First-In-Nation Caucuses Bring Scrutiny

First-In-Nation Caucuses Bring Scrutiny

Both the state of Iowa and the candidates for president who are criss-crossing the countryside, are under the national spotlight as January 3 caucuses draw near.

Editor's Note: The following commentary is written by Bill Menner, state director of USDA's Rural Development agency in Iowa. Menner, who resides in Grinnell, was appointed USDA Rural Development state director in Iowa in July 2009. He oversees USDA Rural Development programs in the state. The agency has 11 offices in Iowa including a state office in Des Moines, along with area offices in Albia, Atlantic, Humboldt, Indianola, Iowa Falls, Le Mars, Mount Pleasant, Storm Lake, Tipton and Waverly.

As the countdown to the Iowa caucuses winds down toward January 3, the scrutiny of the state's role in nomination politics is again increasing. It happens every four years and the spotlight is on again this year. National pundits look at Iowa as unrepresentative and unworthy of its first-in-the-nation status. 

A furor erupted last week following the publication of an Atlantic Magazine profile of the state written by University of Iowa journalism professor Stephen Bloom. Bloom's cynical perspective in the article is that of a non-native who is looking at the state with the dispassionate gaze of a journalist. The picture he paints is less than flattering. He acknowledges it prompted a backlash that he compares to a "raging bonfire."

Professor Bloom moved to Iowa a year after me. He and I live in college towns.  We were both trained as journalists and spent many years as working reporters.  We have both spent the better part of two decades observing the state and its people. He sees trouble while I see opportunity.

The pride Iowans take in their local communities is Iowa's greatest asset

I get to travel the state extensively in my role overseeing USDA's Rural Development agency and its programs within Iowa. And it's not uncommon for rural residents to speak plainly to me about their town or state. I've heard comments ranging from "It's not the best place, but it's ours," to "We make do with what we have," or "Main Street was a lot busier back in the 50s. It's a shame what's happened."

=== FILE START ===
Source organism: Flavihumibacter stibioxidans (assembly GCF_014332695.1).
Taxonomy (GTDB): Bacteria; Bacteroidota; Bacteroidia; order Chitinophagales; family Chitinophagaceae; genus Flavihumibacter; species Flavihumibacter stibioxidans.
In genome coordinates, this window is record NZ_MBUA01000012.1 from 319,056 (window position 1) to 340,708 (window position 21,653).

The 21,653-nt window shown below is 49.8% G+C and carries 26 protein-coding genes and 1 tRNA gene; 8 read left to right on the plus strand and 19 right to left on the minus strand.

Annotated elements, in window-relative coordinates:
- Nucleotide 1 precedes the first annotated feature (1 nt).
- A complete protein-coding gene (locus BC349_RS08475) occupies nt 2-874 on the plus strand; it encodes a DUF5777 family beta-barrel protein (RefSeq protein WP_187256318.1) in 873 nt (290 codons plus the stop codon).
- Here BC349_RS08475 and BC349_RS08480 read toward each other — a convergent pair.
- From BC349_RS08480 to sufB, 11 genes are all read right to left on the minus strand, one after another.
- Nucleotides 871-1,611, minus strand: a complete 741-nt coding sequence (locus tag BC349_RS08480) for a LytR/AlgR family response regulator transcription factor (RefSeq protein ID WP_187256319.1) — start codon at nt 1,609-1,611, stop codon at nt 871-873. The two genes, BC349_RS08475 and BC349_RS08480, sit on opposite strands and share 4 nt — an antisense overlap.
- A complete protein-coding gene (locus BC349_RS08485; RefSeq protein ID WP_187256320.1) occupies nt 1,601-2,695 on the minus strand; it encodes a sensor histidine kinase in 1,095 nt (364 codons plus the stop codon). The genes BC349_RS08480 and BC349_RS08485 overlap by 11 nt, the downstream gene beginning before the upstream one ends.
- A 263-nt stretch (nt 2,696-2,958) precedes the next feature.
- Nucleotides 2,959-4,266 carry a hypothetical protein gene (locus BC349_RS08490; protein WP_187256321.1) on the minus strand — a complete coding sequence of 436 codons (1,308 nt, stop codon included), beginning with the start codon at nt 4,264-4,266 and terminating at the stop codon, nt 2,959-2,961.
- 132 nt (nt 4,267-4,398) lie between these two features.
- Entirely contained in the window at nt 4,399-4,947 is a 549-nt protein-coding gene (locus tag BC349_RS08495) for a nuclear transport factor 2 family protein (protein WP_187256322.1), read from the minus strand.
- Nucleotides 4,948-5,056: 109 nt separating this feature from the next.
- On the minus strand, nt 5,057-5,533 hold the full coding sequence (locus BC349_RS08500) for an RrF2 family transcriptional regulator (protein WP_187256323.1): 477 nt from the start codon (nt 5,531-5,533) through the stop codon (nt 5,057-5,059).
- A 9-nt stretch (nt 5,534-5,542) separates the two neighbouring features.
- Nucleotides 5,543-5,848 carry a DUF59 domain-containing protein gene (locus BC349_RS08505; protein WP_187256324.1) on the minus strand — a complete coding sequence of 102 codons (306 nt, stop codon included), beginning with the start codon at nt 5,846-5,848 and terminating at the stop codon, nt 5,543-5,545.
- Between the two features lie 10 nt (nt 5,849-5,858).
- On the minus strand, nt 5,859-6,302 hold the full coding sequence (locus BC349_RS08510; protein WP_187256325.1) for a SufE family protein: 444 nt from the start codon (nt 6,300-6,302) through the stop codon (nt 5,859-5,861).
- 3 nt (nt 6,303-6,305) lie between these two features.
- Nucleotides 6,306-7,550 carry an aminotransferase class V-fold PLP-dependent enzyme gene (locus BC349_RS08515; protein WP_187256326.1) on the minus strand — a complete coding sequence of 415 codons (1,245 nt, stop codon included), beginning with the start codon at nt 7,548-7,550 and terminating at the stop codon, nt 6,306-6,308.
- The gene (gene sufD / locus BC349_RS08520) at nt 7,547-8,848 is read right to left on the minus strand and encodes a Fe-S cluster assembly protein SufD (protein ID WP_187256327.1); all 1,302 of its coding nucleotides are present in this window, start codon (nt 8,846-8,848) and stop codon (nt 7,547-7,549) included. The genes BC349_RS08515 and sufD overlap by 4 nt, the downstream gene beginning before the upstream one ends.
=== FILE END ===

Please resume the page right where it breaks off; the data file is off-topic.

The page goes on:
In reality, those comments are not dissimilar from Bloom's writing. But we can say those things about ourselves. Let someone else take aim, and as Bloom has found, you get a "raging bonfire" of backlash. In part, those comments are rooted in a rural sensibility. It's unseemly to brag.  There is also a natural yearning for the "way things used to be."

But when Iowans talk about themselves and their communities, they don't always express the great pride they take in the state. And that pride is Iowa's greatest asset. Folks here care about their towns and they're willing to fight Stephen Bloom or anyone else who speaks ill of them.

That pride comes out in the way rural communities have responded to declining population. They're working together, both within their counties and regionally.  They're developing entrepreneurs and creating leadership programs for young people. They're reaching out to former residents who've moved away and now have young families and who are looking for the quality of life they once had.  They're starting new businesses and sparking innovation.

Iowans prize their state, what it means to live here; they stand up for it

I see rural Iowans banding together in ways I have not experienced in my 21 years of Iowa life. In response to Bloom or Harvard economist Edward Glaeser, who questions government investment in non-urban areas, Iowans prize the state and what it means to live here. They understand that if they don't stand up for their community, their rural quality of life, no one else will.

Rural Iowans are also putting their money where their mouths are. They're investing in community foundations, understanding that the most effective grants are those made locally. In a 12-month period ending June 30, total assets in Iowa community foundations grew $100 million. Generations of Iowans will benefit from the collective efforts of these funds, namely by the investment in community facilities that ultimately leverages these dollars with private and public sector sources. 

My boss, the U.S. Secretary of Agriculture, and his boss, the President of the United States, are committed to rural economies. From job creation to investments in renewable energy and broadband, this administration is working with rural residents to make sure our communities are thriving.

Our rural communities help drive the thriving ag economy in this state

It's not easy. Government funding at the federal, state and local levels is declining. Our rural population is getting older. There are tremendous infrastructure needs that have been deferred that pose a huge challenge.

But our rural communities help to drive the thriving agricultural economy in this state. They create jobs that provide off-farm income. They provide health care and education and retail opportunity. And rural America contributes approximately 40% of our active servicemen and servicewomen. That rural ethic valuing service to country can't be understated.

It's that rural ethic, too, that draws candidates to Iowa every four years.  Voters are committed and intelligent, asking tough questions and carefully weighing their options.  In these waning days of the caucus campaign, it's a final chance for Iowans to remind the candidates, and the nation, of rural America's importance.

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